The Legacy Of Burrell ‘Sticks’ Saltzman

Several years ago, the summer of ’69 to be exact, one of my music students asked me how I got started playing percussion and who had the biggest influence on my style. I gathered my thoughts and explained.

“My first drum kit was different size coffee cans with plastic lids. I would listen to WLS radio in the afternoon after school, and I would try to replicate the patterns and rhythms I heard.”

My fourteen-year-old student thought I was crazy.

“I couldn’t afford real drums, so I made do with what I had.”

“Who was the the best drummer you ever heard?” he asked. “Please tell me it wasn’t some old jazz player. Was it Ringo?”

I smiled and instantly replied, “Only one way to answer that. Burrell Saltzman.”

My student shrugged. “Never heard of him.”

“Let me tell you about him.”

For the next hour I told him about my biggest influence.

Burrell Saltzman was born in 1915 in Manhattan, New York. The fifth child of Walter Saltzman and Ethel Rosengarden. Throughout his childhood the family lived on the top floor of an apartment building at 1619 Broadway on 49th street. His father worked for the Brill Brothers, a haberdasher on the first floor of the Alan Lefcourt Building, and his mother earned grocery money as a seamstress. After dinner the family would gather in the living room to play music. His father played the accordion, and his mother tinkered with a battered piano she inherited from her grandmother. Burrell’s older siblings played a variety of brass and wind instruments. The entire family wrote songs to entertain and amuse each other. When Burrell was eight-years-old, he found a discarded drum kit in the alley under a stack of tin pans. He taught himself to play and soon earned the nickname ‘Sticks’ because of his natural ability to accompany his musical family.

He started his first band at the age of fifteen and arranged all the music. In 1931 he played on his first recording in a makeshift studio on the third floor of his apartment building. The following year he joined a band that had an hour long show on WNYC. His reputation grew, and he was soon playing on recording sessions for all the major studios. He replaced his original kit with one purchased from Manny’s Music on West 48th Street. He became so in demand that he was able to pick and choose his gigs. He eventually married, settled down in the same neighborhood he grew up in and began a family. He still played sessions and taught a few select students, but the music was changing. No longer were clubs booking the large dance bands. Now the emphasis was on smaller combos.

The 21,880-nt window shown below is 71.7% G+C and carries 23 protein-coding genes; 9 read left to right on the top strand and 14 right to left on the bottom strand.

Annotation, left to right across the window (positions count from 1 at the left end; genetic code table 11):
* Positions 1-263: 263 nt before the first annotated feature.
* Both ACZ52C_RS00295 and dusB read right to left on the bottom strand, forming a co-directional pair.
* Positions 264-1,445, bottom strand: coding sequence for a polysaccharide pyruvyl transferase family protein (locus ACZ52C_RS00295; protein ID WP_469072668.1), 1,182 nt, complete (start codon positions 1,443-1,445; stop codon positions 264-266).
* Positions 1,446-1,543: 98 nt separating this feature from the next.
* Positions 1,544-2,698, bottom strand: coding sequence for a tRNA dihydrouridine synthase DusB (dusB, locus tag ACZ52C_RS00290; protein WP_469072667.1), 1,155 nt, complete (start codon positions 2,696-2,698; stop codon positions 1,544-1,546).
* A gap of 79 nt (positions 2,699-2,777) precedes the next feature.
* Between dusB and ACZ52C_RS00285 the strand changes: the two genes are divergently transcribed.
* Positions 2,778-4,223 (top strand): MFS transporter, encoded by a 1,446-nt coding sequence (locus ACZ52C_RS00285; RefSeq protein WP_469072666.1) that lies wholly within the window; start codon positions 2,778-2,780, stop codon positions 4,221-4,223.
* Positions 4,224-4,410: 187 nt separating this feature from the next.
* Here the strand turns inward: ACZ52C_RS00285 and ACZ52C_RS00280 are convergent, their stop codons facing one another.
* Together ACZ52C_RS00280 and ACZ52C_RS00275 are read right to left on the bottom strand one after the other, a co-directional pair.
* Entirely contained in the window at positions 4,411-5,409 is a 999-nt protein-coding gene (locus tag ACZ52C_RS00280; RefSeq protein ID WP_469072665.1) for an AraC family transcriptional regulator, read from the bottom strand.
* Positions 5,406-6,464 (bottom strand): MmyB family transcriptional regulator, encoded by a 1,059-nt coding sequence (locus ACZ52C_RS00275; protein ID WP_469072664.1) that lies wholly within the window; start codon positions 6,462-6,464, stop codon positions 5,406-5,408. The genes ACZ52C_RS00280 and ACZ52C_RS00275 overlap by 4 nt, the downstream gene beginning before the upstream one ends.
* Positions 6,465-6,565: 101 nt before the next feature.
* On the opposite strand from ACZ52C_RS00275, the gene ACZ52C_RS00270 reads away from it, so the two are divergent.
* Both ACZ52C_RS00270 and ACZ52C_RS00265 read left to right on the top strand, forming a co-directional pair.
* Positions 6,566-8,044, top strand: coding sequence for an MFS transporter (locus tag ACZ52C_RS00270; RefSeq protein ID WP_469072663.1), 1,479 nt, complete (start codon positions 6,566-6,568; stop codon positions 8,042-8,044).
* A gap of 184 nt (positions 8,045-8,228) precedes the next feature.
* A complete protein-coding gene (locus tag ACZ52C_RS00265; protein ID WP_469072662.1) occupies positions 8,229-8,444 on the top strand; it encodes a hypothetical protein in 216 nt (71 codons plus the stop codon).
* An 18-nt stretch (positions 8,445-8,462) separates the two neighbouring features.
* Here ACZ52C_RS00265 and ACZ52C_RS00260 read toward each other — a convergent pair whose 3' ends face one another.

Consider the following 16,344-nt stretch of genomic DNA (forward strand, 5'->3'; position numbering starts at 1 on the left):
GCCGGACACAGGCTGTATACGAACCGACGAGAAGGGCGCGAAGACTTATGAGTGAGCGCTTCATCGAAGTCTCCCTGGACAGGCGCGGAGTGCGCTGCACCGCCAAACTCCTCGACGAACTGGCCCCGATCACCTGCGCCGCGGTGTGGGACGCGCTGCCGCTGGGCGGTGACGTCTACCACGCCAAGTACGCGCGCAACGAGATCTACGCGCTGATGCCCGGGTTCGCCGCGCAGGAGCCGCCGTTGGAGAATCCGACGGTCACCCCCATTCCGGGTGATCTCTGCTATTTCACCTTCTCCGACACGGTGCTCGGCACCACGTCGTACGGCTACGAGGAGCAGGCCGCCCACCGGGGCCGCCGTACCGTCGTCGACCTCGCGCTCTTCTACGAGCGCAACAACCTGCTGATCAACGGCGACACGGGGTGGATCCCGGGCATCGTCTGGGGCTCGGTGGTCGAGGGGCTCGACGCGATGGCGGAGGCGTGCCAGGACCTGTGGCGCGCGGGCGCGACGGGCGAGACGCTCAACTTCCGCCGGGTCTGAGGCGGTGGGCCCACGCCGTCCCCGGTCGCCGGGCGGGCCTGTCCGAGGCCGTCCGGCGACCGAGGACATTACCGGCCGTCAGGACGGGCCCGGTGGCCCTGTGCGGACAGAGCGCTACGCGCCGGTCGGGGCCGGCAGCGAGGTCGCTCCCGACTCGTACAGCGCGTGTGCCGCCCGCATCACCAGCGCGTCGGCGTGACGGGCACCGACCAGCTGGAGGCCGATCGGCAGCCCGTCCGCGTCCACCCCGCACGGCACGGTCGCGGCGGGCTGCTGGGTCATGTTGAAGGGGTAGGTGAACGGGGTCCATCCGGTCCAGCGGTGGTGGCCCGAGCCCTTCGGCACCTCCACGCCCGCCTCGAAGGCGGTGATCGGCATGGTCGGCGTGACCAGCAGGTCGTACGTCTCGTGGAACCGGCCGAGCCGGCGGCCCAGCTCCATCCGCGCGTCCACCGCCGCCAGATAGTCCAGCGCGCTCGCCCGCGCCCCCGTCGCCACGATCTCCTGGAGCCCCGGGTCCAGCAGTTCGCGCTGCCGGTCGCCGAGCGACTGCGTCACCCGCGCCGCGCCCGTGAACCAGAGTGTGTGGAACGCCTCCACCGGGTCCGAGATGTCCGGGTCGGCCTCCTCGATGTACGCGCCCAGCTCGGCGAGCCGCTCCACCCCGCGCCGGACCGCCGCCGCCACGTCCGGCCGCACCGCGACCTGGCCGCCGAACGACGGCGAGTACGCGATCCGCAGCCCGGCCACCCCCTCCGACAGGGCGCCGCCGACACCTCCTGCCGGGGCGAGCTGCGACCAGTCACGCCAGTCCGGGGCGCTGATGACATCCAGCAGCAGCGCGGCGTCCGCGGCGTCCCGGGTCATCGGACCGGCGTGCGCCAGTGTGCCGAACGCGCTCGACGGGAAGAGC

Disaster struck in 1955. His wife and two daughters were killed by a teenager driving a hot rod Ford and racing in the street. He had seen too much in too few years. He gave up living and started dying little by little. He suffered from depression and didn’t touch his kit for an entire year. One day as he was climbing the stairs to his apartment after work, he heard the sound of a guitar and someone singing through the thin walls and paused in the hallway to listen. He didn’t recognize the tune, but began tapping his foot to the beat.

Three days later, Burrell heard the guitar and the singing again and knocked on the door of apartment number nine. He met the young man playing the electric guitar and the singer and asked if they would like to come upstairs to jam. A month later with the addition of another musician the four piece combo played their first gig at Nell’s Supper Club, one of the prime locations in the city. A year later Sticks and his band would tour the entire world and play to sellout crowds nightly. I rattled off a list of recordings the band made in the next few years, and my student’s eyes opened wide with recognition.

“But then the band broke up over a woman,” I said shaking my head.

“That sucks! Did you ever meet him in person?” my student asked.

“I met him once at a small club in Granite City. I was driving in my car and a man came on the radio. After tellin’ me some useless information, he mentioned a show that night in the city. At the time I was playing in a garage band with a bunch of high school buddies. We were doing cover songs hoping to get some girl reaction, but I was on a losing streak. Anyway, I showed up early at the club where Sticks was playing. I helped him load-in his kit and noticed how battered it was. I listened to him for four hours. He kept the band in the groove, but it was like he had four different brains controlling his hands and feet. They finished around three in the morning, and I helped him load-out his kit. He thanked me and handed me a pair of sticks. Two months later Sticks was shot and killed in the parking lot outside a 7-Eleven store. The murderer stole his wallet and has never been caught.”

“That really sucks! Do you still have them? The sticks, I mean.”

I nodded and pulled the sticks from a case normally used for a piccolo. I showed them to him, but didn’t let him hold them.

“Do you ever use them?” he asked.

I shook my head. “They are too priceless to risk breaking. I would have a nervous breakdown if that happened. I get my satisfaction by admiring them.”

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